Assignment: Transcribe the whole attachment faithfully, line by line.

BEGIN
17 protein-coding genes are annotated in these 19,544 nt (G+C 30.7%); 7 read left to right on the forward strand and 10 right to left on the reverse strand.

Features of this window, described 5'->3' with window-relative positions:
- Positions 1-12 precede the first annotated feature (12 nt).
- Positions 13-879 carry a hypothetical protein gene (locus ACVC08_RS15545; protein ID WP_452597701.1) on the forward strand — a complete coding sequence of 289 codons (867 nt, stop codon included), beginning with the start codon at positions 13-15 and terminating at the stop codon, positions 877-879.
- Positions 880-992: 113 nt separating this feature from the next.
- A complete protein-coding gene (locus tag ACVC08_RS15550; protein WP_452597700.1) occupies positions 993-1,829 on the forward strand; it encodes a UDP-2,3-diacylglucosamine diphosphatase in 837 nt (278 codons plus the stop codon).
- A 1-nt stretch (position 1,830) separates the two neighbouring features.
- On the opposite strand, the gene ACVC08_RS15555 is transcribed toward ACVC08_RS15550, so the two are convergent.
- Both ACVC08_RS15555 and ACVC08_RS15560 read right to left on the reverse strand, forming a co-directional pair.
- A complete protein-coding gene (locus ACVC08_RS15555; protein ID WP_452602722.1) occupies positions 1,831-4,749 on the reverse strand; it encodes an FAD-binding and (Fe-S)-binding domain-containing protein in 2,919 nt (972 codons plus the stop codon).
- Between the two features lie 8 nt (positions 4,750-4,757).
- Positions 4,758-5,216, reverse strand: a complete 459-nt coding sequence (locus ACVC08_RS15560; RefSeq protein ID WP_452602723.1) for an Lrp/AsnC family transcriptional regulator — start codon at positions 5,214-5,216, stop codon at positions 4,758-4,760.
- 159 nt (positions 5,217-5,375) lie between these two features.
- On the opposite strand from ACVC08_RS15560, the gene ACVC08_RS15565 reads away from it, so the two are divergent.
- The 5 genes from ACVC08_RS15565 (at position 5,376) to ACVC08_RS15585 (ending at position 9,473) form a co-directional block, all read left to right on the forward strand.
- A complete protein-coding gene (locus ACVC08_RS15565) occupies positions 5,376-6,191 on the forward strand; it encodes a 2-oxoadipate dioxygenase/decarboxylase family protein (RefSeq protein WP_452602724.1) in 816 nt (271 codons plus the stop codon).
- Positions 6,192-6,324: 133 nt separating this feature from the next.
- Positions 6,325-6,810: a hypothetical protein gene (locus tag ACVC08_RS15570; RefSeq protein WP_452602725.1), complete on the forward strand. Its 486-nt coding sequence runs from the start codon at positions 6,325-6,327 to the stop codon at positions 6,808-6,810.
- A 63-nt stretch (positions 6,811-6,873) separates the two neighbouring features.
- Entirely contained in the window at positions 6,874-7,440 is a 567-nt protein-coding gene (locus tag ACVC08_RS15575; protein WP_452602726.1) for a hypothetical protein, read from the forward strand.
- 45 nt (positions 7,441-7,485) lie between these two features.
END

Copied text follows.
17 protein-coding genes are annotated in these 19,544 nt (G+C 30.7%); 7 read left to right on the forward strand and 10 right to left on the reverse strand.

Features of this window, described 5'->3' with window-relative positions:
- Positions 1-12 precede the first annotated feature (12 nt).
- Positions 13-879 carry a hypothetical protein gene (locus ACVC08_RS15545; protein ID WP_452597701.1) on the forward strand — a complete coding sequence of 289 codons (867 nt, stop codon included), beginning with the start codon at positions 13-15 and terminating at the stop codon, positions 877-879.
- Positions 880-992: 113 nt separating this feature from the next.
- A complete protein-coding gene (locus tag ACVC08_RS15550; protein WP_452597700.1) occupies positions 993-1,829 on the forward strand; it encodes a UDP-2,3-diacylglucosamine diphosphatase in 837 nt (278 codons plus the stop codon).
- A 1-nt stretch (position 1,830) separates the two neighbouring features.
- On the opposite strand, the gene ACVC08_RS15555 is transcribed toward ACVC08_RS15550, so the two are convergent.
- Both ACVC08_RS15555 and ACVC08_RS15560 read right to left on the reverse strand, forming a co-directional pair.
- A complete protein-coding gene (locus ACVC08_RS15555; protein ID WP_452602722.1) occupies positions 1,831-4,749 on the reverse strand; it encodes an FAD-binding and (Fe-S)-binding domain-containing protein in 2,919 nt (972 codons plus the stop codon).
- Between the two features lie 8 nt (positions 4,750-4,757).
- Positions 4,758-5,216, reverse strand: a complete 459-nt coding sequence (locus ACVC08_RS15560; RefSeq protein ID WP_452602723.1) for an Lrp/AsnC family transcriptional regulator — start codon at positions 5,214-5,216, stop codon at positions 4,758-4,760.
- 159 nt (positions 5,217-5,375) lie between these two features.
- On the opposite strand from ACVC08_RS15560, the gene ACVC08_RS15565 reads away from it, so the two are divergent.
- The 5 genes from ACVC08_RS15565 (at position 5,376) to ACVC08_RS15585 (ending at position 9,473) form a co-directional block, all read left to right on the forward strand.
- A complete protein-coding gene (locus ACVC08_RS15565) occupies positions 5,376-6,191 on the forward strand; it encodes a 2-oxoadipate dioxygenase/decarboxylase family protein (RefSeq protein WP_452602724.1) in 816 nt (271 codons plus the stop codon).
- Positions 6,192-6,324: 133 nt separating this feature from the next.
- Positions 6,325-6,810: a hypothetical protein gene (locus tag ACVC08_RS15570; RefSeq protein WP_452602725.1), complete on the forward strand. Its 486-nt coding sequence runs from the start codon at positions 6,325-6,327 to the stop codon at positions 6,808-6,810.
- A 63-nt stretch (positions 6,811-6,873) separates the two neighbouring features.
- Entirely contained in the window at positions 6,874-7,440 is a 567-nt protein-coding gene (locus tag ACVC08_RS15575; protein WP_452602726.1) for a hypothetical protein, read from the forward strand.
- 45 nt (positions 7,441-7,485) lie between these two features.